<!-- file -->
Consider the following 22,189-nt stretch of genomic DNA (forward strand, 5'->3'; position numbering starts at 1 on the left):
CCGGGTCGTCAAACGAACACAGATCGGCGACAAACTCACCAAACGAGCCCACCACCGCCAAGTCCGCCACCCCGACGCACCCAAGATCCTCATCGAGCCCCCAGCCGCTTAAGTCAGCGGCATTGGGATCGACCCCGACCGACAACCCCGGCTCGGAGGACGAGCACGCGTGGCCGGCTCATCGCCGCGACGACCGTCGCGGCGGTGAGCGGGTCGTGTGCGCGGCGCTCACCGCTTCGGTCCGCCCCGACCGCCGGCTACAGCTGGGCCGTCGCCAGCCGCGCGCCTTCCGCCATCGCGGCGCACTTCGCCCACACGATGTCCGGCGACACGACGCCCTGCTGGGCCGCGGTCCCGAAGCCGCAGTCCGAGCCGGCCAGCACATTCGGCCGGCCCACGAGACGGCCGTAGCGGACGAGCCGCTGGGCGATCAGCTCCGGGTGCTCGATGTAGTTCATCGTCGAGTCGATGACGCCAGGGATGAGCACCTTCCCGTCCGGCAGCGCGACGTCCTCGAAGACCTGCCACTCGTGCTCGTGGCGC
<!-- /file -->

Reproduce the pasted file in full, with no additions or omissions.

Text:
Consider the following 22,189-nt stretch of genomic DNA (forward strand, 5'->3'; position numbering starts at 1 on the left):
CCGGGTCGTCAAACGAACACAGATCGGCGACAAACTCACCAAACGAGCCCACCACCGCCAAGTCCGCCACCCCGACGCACCCAAGATCCTCATCGAGCCCCCAGCCGCTTAAGTCAGCGGCATTGGGATCGACCCCGACCGACAACCCCGGCTCGGAGGACGAGCACGCGTGGCCGGCTCATCGCCGCGACGACCGTCGCGGCGGTGAGCGGGTCGTGTGCGCGGCGCTCACCGCTTCGGTCCGCCCCGACCGCCGGCTACAGCTGGGCCGTCGCCAGCCGCGCGCCTTCCGCCATCGCGGCGCACTTCGCCCACACGATGTCCGGCGACACGACGCCCTGCTGGGCCGCGGTCCCGAAGCCGCAGTCCGAGCCGGCCAGCACATTCGGCCGGCCCACGAGACGGCCGTAGCGGACGAGCCGCTGGGCGATCAGCTCCGGGTGCTCGATGTAGTTCATCGTCGAGTCGATGACGCCAGGGATGAGCACCTTCCCGTCCGGCAGCGCGACGTCCTCGAAGACCTGCCACTCGTGCTCGTGGCGC